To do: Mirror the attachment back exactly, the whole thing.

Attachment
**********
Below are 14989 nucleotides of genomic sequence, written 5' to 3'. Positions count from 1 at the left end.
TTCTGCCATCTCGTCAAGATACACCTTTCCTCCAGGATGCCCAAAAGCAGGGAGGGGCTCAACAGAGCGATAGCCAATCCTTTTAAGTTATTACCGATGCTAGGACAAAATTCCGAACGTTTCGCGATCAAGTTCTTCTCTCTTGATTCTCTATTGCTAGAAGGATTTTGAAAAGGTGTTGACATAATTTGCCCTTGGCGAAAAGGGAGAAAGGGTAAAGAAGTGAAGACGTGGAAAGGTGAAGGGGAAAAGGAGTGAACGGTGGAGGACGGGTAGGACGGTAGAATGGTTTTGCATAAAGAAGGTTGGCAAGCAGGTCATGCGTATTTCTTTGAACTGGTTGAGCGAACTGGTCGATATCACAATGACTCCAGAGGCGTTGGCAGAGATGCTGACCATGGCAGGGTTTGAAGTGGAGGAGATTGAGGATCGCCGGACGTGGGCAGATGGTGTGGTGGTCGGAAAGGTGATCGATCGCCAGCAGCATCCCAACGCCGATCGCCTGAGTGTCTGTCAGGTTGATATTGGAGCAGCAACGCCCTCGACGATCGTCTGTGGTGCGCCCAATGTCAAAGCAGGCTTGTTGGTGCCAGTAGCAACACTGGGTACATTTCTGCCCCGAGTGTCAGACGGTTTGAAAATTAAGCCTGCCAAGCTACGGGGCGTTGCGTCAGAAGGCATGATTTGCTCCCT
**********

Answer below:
Below are 14989 nucleotides of genomic sequence, written 5' to 3'. Positions count from 1 at the left end.
TTCTGCCATCTCGTCAAGATACACCTTTCCTCCAGGATGCCCAAAAGCAGGGAGGGGCTCAACAGAGCGATAGCCAATCCTTTTAAGTTATTACCGATGCTAGGACAAAATTCCGAACGTTTCGCGATCAAGTTCTTCTCTCTTGATTCTCTATTGCTAGAAGGATTTTGAAAAGGTGTTGACATAATTTGCCCTTGGCGAAAAGGGAGAAAGGGTAAAGAAGTGAAGACGTGGAAAGGTGAAGGGGAAAAGGAGTGAACGGTGGAGGACGGGTAGGACGGTAGAATGGTTTTGCATAAAGAAGGTTGGCAAGCAGGTCATGCGTATTTCTTTGAACTGGTTGAGCGAACTGGTCGATATCACAATGACTCCAGAGGCGTTGGCAGAGATGCTGACCATGGCAGGGTTTGAAGTGGAGGAGATTGAGGATCGCCGGACGTGGGCAGATGGTGTGGTGGTCGGAAAGGTGATCGATCGCCAGCAGCATCCCAACGCCGATCGCCTGAGTGTCTGTCAGGTTGATATTGGAGCAGCAACGCCCTCGACGATCGTCTGTGGTGCGCCCAATGTCAAAGCAGGCTTGTTGGTGCCAGTAGCAACACTGGGTACATTTCTGCCCCGAGTGTCAGACGGTTTGAAAATTAAGCCTGCCAAGCTACGGGGCGTTGCGTCAGAAGGCATGATTTGCTCCCT